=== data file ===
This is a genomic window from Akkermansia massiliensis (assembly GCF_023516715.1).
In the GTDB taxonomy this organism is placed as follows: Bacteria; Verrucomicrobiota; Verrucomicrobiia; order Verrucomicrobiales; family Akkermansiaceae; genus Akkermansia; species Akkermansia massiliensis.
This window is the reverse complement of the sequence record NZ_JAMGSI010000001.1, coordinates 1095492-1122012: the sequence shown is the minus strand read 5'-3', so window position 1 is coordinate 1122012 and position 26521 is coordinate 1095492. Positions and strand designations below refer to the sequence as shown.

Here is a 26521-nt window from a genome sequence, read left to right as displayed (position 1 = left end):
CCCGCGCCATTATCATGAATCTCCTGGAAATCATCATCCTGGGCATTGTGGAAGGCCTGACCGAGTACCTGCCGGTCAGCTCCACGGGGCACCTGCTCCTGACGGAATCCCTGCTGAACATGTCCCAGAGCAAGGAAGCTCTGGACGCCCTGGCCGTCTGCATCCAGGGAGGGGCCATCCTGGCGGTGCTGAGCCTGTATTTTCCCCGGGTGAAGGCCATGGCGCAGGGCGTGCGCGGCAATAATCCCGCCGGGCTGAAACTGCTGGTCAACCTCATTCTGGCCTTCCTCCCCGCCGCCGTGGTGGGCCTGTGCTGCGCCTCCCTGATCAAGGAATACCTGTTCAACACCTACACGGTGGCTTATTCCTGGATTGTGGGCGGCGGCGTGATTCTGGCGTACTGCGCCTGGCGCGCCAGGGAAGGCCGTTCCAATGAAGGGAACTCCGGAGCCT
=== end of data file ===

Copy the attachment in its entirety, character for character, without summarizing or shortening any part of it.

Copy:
This is a genomic window from Akkermansia massiliensis (assembly GCF_023516715.1).
In the GTDB taxonomy this organism is placed as follows: Bacteria; Verrucomicrobiota; Verrucomicrobiia; order Verrucomicrobiales; family Akkermansiaceae; genus Akkermansia; species Akkermansia massiliensis.
This window is the reverse complement of the sequence record NZ_JAMGSI010000001.1, coordinates 1095492-1122012: the sequence shown is the minus strand read 5'-3', so window position 1 is coordinate 1122012 and position 26521 is coordinate 1095492. Positions and strand designations below refer to the sequence as shown.

Here is a 26521-nt window from a genome sequence, read left to right as displayed (position 1 = left end):
CCCGCGCCATTATCATGAATCTCCTGGAAATCATCATCCTGGGCATTGTGGAAGGCCTGACCGAGTACCTGCCGGTCAGCTCCACGGGGCACCTGCTCCTGACGGAATCCCTGCTGAACATGTCCCAGAGCAAGGAAGCTCTGGACGCCCTGGCCGTCTGCATCCAGGGAGGGGCCATCCTGGCGGTGCTGAGCCTGTATTTTCCCCGGGTGAAGGCCATGGCGCAGGGCGTGCGCGGCAATAATCCCGCCGGGCTGAAACTGCTGGTCAACCTCATTCTGGCCTTCCTCCCCGCCGCCGTGGTGGGCCTGTGCTGCGCCTCCCTGATCAAGGAATACCTGTTCAACACCTACACGGTGGCTTATTCCTGGATTGTGGGCGGCGGCGTGATTCTGGCGTACTGCGCCTGGCGCGCCAGGGAAGGCCGTTCCAATGAAGGGAACTCCGGAGCCT